Nancy doesn’t advise writing entire emails in rhyme. But she does suggest using well-written rhymes in the right places, such as subject lines, calls to action, or titles and headlines.
She cites research from Matt McGlone that found people who read two sentences with the same meaning are more likely to judge the rhyming version to be more truthful. Rhymes are easier for the brain to process. Because those rhymes feel “right,” the readers assume they are. (He speculated this rhyme-as-reason phenomenon might have affected the jury in the O.J. Simpson trial when lawyer Johnnie Cochrane said: “If the glove doesn’t fit, you must quit.”)
Nancy illustrated the rhyming effect with these two examples for webinars on the same topic. The first reads: ABM Learnings and Best Practices: The NEW Clear & Complete Guide to Account-Based Marketing
While the other promotion read: Without Sales, ABM Fails.
Yep, that important step made Nancy’s list. She points out that while email readers will still understand the text even if there’s a typo, the lack of attention to detail can indicate a bigger problem.
She used this typo (receive is misspelled) in an email from BMW to illustrate her concept. If the car company cuts corners with emails, what corners did they cut or overlook on their expensive cars?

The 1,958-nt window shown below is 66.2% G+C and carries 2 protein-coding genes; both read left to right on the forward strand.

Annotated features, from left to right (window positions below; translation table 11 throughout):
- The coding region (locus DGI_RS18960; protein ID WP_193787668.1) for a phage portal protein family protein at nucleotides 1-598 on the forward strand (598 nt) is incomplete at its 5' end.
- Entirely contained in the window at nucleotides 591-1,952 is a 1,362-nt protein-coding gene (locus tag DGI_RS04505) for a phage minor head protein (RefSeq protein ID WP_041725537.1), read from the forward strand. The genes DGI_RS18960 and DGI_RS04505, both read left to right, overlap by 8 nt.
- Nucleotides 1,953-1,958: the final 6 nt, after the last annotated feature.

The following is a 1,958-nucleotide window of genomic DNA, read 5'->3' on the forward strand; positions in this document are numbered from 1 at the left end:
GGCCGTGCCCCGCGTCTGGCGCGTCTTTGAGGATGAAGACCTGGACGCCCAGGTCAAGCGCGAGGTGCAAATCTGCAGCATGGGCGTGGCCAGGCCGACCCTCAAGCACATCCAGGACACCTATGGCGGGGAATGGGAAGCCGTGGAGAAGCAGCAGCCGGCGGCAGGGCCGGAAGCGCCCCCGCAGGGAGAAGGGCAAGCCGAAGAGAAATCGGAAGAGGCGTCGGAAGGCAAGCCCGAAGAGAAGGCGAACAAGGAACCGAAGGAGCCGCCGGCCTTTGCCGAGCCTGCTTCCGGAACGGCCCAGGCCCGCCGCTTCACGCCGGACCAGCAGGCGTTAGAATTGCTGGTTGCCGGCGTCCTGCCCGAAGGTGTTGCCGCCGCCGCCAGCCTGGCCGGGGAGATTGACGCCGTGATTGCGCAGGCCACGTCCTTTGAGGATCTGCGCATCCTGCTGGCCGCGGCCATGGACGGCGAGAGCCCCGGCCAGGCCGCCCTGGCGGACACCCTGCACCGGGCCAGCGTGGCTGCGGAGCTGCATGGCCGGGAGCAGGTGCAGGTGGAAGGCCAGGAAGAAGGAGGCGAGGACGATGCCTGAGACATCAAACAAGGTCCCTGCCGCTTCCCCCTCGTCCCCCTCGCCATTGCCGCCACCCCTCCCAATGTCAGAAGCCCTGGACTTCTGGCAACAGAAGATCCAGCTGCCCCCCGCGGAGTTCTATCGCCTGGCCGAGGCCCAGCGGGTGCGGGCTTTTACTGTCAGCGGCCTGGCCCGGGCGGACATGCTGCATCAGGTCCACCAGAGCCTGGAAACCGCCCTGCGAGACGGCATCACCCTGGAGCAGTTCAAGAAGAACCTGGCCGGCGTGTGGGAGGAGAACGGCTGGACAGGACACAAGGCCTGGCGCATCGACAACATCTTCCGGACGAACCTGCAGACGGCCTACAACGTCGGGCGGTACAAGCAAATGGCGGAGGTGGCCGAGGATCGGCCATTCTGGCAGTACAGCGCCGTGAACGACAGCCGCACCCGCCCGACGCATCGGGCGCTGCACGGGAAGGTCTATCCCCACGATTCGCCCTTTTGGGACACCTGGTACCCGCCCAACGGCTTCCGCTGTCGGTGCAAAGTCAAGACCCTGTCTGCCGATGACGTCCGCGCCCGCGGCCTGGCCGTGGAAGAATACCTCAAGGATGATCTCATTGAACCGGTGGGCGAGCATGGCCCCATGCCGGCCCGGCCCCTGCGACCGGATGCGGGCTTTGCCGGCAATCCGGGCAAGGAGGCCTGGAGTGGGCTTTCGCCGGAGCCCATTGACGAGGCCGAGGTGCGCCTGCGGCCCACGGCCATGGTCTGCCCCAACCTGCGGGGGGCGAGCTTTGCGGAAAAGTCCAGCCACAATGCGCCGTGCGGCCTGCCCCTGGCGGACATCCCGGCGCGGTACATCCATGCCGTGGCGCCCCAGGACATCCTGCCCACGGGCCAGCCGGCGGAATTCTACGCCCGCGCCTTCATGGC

Nancy’s tips work for most kinds of emails a content marketer might send. Now, let’s get into the advice Dennis and Ashley shared specifically for email newsletters.
If the newsletter or piece of content in the newsletter doesn’t deliver what your ideal customer wants or needs, don’t send it. If you hold to that rule, your recipients are more likely to look forward to seeing your email newsletter in their inboxes and want to read it – no matter what the subject line is. It’s about building trust with your audience, Ashley says.
To make sure you’re serving the reader first, Ashley recommends devoting 90% of the content to helpful editorial material and limiting anything promotional to just 10%. She points out that a promotion in a newsletter could be a call to consume other content – it doesn’t have to be a pitch for a product.